Peak-Bagging

Sign at the summit of Mount Washngton, New Ham...

Sign at the summit of Mount Washngton, New Hampshire, United States. (1,917m/6,288ft) (Photo credit: Wikipedia)

Peak-bagging is hiker jargon for those who get satisfaction in summiting mountains. Peak-baggers will climb (bag) peaks usually in some type of organized quest. It’s how I developed a passion for hiking.

Some years ago, I met a hiker in the White Mountains who said he was going to summit all the 4000 footers in New Hampshire. There are 48, and he was up to 23. I checked my journals and realized I’d done seven. Over the next years, I finished the ones in New Hampshire and went on to complete all the 4000 footers in New England. There are five in Vermont and fourteen in Maine.

This whole idea can become addictive. There are separate lists of the 100 highest mountains in New England, the Northeast, and the USA. There are backpackers who try to “bag” all those peaks. I stopped after the 4000 footers in New England, but will begin a quest of the 4000 footers in the Adirondacks of New York state this autumn. There are 46, so it will take me a while.

The landscape photo with the towers is New Hampshire’s Mount Washington, the highest mountain in the northeast, at 6288 feet. The other landscape photo is from Washington’s peak, looking down on Lakes of the Clouds Hut on the shoulder of Mt. Washington. The profile photo shows the Franconia Ridge Trail up to the peak of another 4000 footer, New Hampshire’s Mt. Lafayette (5260 ft).

Most peaks are scenic and peaceful, the perfect place to dream, plan, hope—all that good stuff.

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Tips For Hiking With Kids

Hiking with kids

Backpacking with children
Anthony (right) and CJ–White Mountains

Young kids need to stay active. They also thrive in new and challenging situations. Why not take them on an overnight camping trip in the mountains?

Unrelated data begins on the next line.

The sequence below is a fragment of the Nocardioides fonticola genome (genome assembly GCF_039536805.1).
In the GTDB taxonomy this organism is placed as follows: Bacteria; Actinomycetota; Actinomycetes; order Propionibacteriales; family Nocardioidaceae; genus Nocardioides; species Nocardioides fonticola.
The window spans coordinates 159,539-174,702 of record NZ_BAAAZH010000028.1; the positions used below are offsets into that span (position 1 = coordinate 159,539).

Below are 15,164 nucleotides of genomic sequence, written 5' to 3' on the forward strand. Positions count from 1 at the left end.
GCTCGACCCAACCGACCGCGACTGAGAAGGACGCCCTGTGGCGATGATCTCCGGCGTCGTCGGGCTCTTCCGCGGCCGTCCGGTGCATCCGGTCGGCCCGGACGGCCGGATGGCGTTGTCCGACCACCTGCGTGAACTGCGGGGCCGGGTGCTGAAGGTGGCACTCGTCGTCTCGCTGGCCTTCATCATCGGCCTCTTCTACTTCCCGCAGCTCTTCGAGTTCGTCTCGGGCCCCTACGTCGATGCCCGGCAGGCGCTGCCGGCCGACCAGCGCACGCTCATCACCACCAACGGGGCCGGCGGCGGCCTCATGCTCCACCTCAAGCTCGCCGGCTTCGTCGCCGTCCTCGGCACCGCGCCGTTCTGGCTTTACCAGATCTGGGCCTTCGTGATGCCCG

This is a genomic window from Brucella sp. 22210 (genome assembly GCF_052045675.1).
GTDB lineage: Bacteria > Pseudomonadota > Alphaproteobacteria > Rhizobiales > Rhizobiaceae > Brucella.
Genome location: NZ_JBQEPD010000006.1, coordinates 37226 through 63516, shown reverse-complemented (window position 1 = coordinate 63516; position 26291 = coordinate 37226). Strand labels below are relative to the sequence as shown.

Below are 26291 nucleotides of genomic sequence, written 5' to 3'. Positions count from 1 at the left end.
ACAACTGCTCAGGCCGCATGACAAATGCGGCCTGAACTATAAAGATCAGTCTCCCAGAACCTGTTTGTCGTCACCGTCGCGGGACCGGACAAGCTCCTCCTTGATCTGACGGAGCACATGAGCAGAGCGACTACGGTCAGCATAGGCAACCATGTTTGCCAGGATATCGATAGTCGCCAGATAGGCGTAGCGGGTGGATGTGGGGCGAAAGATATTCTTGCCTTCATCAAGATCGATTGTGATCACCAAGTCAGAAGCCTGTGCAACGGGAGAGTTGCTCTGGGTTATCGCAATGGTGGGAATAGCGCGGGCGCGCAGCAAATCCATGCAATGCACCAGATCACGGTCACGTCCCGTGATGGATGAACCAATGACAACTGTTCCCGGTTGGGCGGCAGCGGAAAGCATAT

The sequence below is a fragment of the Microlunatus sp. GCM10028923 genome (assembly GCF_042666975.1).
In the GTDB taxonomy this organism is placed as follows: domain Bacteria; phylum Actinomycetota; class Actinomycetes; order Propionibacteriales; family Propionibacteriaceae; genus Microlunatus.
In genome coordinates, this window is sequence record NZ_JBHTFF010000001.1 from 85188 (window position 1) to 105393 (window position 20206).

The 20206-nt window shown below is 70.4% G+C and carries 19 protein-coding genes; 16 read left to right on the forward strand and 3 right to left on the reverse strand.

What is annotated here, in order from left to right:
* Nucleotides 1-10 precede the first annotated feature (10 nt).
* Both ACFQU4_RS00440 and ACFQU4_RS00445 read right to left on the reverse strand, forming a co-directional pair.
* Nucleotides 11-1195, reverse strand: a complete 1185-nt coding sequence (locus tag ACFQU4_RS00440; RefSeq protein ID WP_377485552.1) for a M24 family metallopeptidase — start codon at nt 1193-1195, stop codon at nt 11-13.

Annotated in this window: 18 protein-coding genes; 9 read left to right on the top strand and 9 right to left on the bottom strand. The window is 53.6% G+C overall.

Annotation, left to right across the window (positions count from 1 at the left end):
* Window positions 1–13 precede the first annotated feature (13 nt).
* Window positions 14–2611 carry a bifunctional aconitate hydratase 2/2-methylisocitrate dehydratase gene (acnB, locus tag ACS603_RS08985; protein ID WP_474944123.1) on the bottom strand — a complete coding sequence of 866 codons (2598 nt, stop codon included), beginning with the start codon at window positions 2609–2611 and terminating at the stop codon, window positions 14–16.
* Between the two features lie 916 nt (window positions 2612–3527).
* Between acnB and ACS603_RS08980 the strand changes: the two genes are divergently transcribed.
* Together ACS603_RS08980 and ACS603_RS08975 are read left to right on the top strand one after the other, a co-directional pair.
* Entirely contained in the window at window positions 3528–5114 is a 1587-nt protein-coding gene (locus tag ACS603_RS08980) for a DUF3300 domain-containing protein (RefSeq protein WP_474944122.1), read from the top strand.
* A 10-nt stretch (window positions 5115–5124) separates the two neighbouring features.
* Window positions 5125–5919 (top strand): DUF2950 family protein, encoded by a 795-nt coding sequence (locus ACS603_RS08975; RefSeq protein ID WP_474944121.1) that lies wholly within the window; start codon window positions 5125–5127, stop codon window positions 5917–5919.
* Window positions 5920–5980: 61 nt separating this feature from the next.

A few years ago, I took my step-grandson, Anthony, and his friend on a hike in the White Mountains of New Hampshire. I pulled out two old backpacks and drove us up to the Mount Liberty trailhead. They asked me on the ride up if we would see snakes and bears; I told them to stay alert and be watchful.

Late morning, we started the climb up to the Mount Liberty tent site, which is about three-quarters of the way to the summit. At the site, I showed them how to get water and treat it. I handed them their private tent set-up instructions and told them to figure it out. It was a nice afternoon with plenty of time before sunset; they put their heads together and did fine.

I wanted to teach them about the wilds and quickly realized they would put up with some instruction, but not lots. So I took it easy on them. The next morning on the summit, they were wide-eyed as they huddled looking at views. The boys felt like they had accomplished something.

On the way back down, I let each of them navigate and quizzed them about what they would do if they got lost. At trail junctions, I asked them to pull out their maps and show me where they were. I had my watch and showed them how long it took to hike a certain segment–another way to confirm what you are doing, I’d said.

These pictures tell the story. We didn’t see any snakes or bears, but I taught them what camping basics I could in the time we had. They’ve turned into fine young men.